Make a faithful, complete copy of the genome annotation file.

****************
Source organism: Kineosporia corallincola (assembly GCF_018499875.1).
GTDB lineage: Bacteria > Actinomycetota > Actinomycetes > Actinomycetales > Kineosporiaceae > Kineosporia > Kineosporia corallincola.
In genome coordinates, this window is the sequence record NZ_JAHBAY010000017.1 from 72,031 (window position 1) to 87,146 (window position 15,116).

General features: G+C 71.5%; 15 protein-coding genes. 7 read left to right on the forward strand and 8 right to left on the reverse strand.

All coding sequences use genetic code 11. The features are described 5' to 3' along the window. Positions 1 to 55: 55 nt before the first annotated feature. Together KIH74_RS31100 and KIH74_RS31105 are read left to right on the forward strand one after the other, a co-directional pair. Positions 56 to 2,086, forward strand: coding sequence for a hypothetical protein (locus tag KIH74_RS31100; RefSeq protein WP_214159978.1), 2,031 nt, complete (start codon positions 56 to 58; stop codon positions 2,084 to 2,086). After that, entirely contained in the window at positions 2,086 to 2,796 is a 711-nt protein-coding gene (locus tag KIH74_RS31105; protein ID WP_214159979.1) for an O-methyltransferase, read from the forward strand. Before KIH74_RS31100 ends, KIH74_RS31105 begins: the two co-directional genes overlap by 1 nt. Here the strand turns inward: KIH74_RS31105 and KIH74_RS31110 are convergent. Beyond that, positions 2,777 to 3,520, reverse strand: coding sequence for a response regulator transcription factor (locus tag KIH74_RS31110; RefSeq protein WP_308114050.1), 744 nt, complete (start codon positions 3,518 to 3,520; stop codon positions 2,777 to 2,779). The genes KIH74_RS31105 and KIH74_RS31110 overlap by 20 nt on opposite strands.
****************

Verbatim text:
Source organism: Kineosporia corallincola (assembly GCF_018499875.1).
GTDB lineage: Bacteria > Actinomycetota > Actinomycetes > Actinomycetales > Kineosporiaceae > Kineosporia > Kineosporia corallincola.
In genome coordinates, this window is the sequence record NZ_JAHBAY010000017.1 from 72,031 (window position 1) to 87,146 (window position 15,116).

General features: G+C 71.5%; 15 protein-coding genes. 7 read left to right on the forward strand and 8 right to left on the reverse strand.

All coding sequences use genetic code 11. The features are described 5' to 3' along the window. Positions 1 to 55: 55 nt before the first annotated feature. Together KIH74_RS31100 and KIH74_RS31105 are read left to right on the forward strand one after the other, a co-directional pair. Positions 56 to 2,086, forward strand: coding sequence for a hypothetical protein (locus tag KIH74_RS31100; RefSeq protein WP_214159978.1), 2,031 nt, complete (start codon positions 56 to 58; stop codon positions 2,084 to 2,086). After that, entirely contained in the window at positions 2,086 to 2,796 is a 711-nt protein-coding gene (locus tag KIH74_RS31105; protein ID WP_214159979.1) for an O-methyltransferase, read from the forward strand. Before KIH74_RS31100 ends, KIH74_RS31105 begins: the two co-directional genes overlap by 1 nt. Here the strand turns inward: KIH74_RS31105 and KIH74_RS31110 are convergent. Beyond that, positions 2,777 to 3,520, reverse strand: coding sequence for a response regulator transcription factor (locus tag KIH74_RS31110; RefSeq protein WP_308114050.1), 744 nt, complete (start codon positions 3,518 to 3,520; stop codon positions 2,777 to 2,779). The genes KIH74_RS31105 and KIH74_RS31110 overlap by 20 nt on opposite strands.